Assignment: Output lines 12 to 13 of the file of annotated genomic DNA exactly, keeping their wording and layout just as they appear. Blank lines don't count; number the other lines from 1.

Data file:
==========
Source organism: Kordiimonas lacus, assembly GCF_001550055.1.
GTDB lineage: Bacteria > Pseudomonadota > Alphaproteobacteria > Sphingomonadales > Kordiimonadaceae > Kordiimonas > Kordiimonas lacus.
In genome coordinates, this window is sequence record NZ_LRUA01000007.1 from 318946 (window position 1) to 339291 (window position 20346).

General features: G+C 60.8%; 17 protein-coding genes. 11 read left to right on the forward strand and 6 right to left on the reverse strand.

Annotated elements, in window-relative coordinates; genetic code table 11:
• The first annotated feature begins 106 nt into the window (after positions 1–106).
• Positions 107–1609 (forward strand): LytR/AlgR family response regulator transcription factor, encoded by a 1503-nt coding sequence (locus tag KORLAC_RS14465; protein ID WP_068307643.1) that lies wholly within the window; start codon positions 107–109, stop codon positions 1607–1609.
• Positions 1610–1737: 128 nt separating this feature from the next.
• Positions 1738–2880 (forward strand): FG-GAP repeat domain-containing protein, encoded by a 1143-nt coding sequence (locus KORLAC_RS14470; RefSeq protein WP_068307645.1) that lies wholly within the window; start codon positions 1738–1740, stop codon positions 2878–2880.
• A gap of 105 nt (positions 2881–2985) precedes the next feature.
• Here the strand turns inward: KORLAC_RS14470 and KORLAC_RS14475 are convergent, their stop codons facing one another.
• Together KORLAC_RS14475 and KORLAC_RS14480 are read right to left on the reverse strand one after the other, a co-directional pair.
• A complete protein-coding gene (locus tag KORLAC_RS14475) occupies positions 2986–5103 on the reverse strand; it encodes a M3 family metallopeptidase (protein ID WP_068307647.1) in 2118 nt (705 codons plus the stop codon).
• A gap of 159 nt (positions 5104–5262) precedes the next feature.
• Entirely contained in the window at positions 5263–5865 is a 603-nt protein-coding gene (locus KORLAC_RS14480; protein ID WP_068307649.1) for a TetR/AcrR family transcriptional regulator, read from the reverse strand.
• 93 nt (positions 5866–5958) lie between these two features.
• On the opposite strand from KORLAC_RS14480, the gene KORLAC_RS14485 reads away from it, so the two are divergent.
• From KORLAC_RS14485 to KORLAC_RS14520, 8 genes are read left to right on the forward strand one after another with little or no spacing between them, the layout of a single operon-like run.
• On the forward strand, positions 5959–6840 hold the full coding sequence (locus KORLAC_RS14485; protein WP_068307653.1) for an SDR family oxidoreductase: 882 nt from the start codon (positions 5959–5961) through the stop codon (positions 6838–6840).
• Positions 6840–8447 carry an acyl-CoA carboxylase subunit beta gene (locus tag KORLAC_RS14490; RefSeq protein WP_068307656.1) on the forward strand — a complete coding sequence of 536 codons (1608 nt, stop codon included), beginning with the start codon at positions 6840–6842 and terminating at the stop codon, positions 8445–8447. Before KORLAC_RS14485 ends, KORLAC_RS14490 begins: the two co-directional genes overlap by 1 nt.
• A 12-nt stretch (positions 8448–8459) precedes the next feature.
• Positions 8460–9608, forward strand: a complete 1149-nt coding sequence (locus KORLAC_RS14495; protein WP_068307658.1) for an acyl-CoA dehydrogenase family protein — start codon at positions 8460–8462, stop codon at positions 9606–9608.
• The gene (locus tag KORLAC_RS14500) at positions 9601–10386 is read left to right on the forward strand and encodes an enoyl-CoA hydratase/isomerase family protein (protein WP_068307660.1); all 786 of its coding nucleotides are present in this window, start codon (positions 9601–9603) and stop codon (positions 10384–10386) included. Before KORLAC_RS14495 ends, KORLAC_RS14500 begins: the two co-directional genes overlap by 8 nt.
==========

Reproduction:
• Together KORLAC_RS14475 and KORLAC_RS14480 are read right to left on the reverse strand one after the other, a co-directional pair.
• A complete protein-coding gene (locus tag KORLAC_RS14475) occupies positions 2986–5103 on the reverse strand; it encodes a M3 family metallopeptidase (protein ID WP_068307647.1) in 2118 nt (705 codons plus the stop codon).